Thursday, May 3, 2012

How to survive raising taxes

The three incumbents running for Williamsburg City Council were all re-elected Tuesday, despite the fact that next Thursday they will almost certainly approve a budget that increases taxes, possibly multiple taxes.

When City Manager Jack Tuttle proposed a budget two months ago that included increases in the real estate tax rate, personal property tax rate, cigarette tax and in EMS fees, I wrote that he'd "thrown the three incumbents up for re-election a live hand grenade."

When it became apparent that only one challenger would run, with three seats up for grabs, there seemed to be a good chance that Mayor Clyde Haulman, Vice Mayor Paul Freiling and City Councilwoman Judy Knudson would end up in a game of hot potato with that grenade, with whoever got caught holding it getting an unpleasant surprise.

Challenger Ginger Crapse, though in her own words "a rank amateur" as a politician, latched on to the tax increase issue with laser-like focus and showed message discipline worthy of Jim "No Car Tax" Gilmore or George "Liberal, Lenient, Parole System" Allen.

Crapse even got some odd "good luck" on the campaign's final weekend. She was out campaigning door to door when she saw a house on fire and ran into it to alert the residents. While Crapse may have dramatized her role in the incident a little -- some published reports had her "kicking in the door," which didn't happen, and the residents said they already knew there was a fire -- the fact remains that Crapse saw a burning building and ran into it to try to help people. She ran to the sound of the guns. A lot of people would not have done that.

But neither anti-tax fervor nor firefighting helped Crapse much on Election Day. In a very low turnout election, she finished nearly 300 votes behind Knudson, 400 behind Haulman and Freiling.

And it wasn't really a surprise.

As the campaign played out, two things were obvious -- that Williamsburg didn't care too much about this election and that Crapse had failed to spark a tax revolt.

The lack of enthusiasm for the election was likely because for the first time in five election cycles there was no candidate from the College of William & Mary. The presence of student candidates had boosted participation in Council elections by students (who wanted to elect one of their own) and by townies (who, by and large, wanted to prevent that from happening). When then-student Scott Foster broke through in 2010, leading the ticket and amassing more votes for Council than anyone has in the last ten years, the urgency went out of that effort.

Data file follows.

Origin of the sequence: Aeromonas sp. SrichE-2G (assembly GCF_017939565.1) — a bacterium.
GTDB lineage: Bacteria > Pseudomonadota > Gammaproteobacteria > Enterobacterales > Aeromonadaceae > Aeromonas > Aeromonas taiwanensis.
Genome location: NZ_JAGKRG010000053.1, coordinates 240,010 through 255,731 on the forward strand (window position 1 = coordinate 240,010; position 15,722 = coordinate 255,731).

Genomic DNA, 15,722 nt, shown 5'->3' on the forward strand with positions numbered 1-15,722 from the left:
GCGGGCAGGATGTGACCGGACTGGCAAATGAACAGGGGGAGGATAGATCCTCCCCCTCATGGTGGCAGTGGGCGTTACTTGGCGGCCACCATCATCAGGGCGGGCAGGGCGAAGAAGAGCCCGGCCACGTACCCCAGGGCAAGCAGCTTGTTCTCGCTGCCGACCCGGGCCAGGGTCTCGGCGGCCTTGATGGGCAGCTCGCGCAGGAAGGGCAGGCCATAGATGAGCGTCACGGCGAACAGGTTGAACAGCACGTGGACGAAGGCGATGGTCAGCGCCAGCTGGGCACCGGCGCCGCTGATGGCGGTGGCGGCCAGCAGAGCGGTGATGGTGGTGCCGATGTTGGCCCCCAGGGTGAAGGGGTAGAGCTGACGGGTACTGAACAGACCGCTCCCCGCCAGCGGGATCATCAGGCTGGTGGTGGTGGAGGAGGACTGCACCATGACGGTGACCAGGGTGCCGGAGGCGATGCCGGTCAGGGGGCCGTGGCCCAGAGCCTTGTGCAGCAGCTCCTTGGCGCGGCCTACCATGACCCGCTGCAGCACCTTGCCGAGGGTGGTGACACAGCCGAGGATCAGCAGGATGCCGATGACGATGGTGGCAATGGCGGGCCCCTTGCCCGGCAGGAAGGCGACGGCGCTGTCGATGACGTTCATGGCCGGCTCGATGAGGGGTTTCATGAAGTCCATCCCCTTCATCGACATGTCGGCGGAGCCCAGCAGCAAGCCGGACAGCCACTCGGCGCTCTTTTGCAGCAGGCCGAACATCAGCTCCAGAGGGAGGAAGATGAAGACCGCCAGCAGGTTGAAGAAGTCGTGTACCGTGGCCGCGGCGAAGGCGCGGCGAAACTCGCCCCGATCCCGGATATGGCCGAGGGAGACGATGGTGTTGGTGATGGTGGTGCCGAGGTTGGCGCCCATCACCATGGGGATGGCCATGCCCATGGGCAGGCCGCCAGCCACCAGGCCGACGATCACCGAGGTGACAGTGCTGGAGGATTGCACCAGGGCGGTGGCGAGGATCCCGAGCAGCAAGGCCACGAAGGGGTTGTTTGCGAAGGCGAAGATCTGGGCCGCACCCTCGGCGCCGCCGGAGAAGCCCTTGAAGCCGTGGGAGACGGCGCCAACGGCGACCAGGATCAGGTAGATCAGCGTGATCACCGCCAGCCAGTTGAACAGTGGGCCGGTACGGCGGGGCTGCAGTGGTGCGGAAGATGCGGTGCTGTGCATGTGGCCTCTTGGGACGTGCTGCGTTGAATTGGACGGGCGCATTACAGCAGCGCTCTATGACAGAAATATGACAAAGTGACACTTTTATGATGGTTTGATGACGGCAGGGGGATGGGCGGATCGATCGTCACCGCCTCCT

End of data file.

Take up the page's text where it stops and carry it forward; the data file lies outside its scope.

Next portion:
So turnout dropped to under 15%. That could have helped Crapse. But it ended up making no difference.

Why didn't her anti-tax message resonate more with Williamsburg voters?

Some of the reasons are peculiar to Williamsburg. The city has a very low 54 cents per $100 real estate tax rate. It's lower than either of the adjacent counties. That may be a situation that's unique in Virginia. The reason Williamsburg has such a low rate is that it relies much less on the real estate tax to fund government than other Virginia localities. For years, tourism-related taxes, principally the hotel room tax and the meals tax, have provided more than half of the city's budget. That percentage has fallen some during the Great Recession, but Williamsburg still depends less on the real estate tax than most localities.

A second uniquely Williamsburg factor is that city voters are spoiled. For their Yugo level of real estate taxes they've enjoyed a Cadillac level of government services over the years, with tourists footing the bill. They don't want to lose those services.

As an example, in most localities in Virginia, and probably in most in the United States, garbage pickup is once a week. You pay a fee for it and you have to pull your can out to the street. Until two years ago, Williamsburg had two garbage pickups a week, for no fee and the garbage men would go around to the side or the back of your house to get the trash and then take the empty cans back.

When the city cut back to one pickup a week two years ago, still with no fee and still without requiring residents to pull the cans to the street, many residents reacted as if the world would end. It didn't and the city saved about $800,000.

So, I think it's fair to note that Williamsburg voters are more predisposed to favor increased taxes to reduced services than most across the state.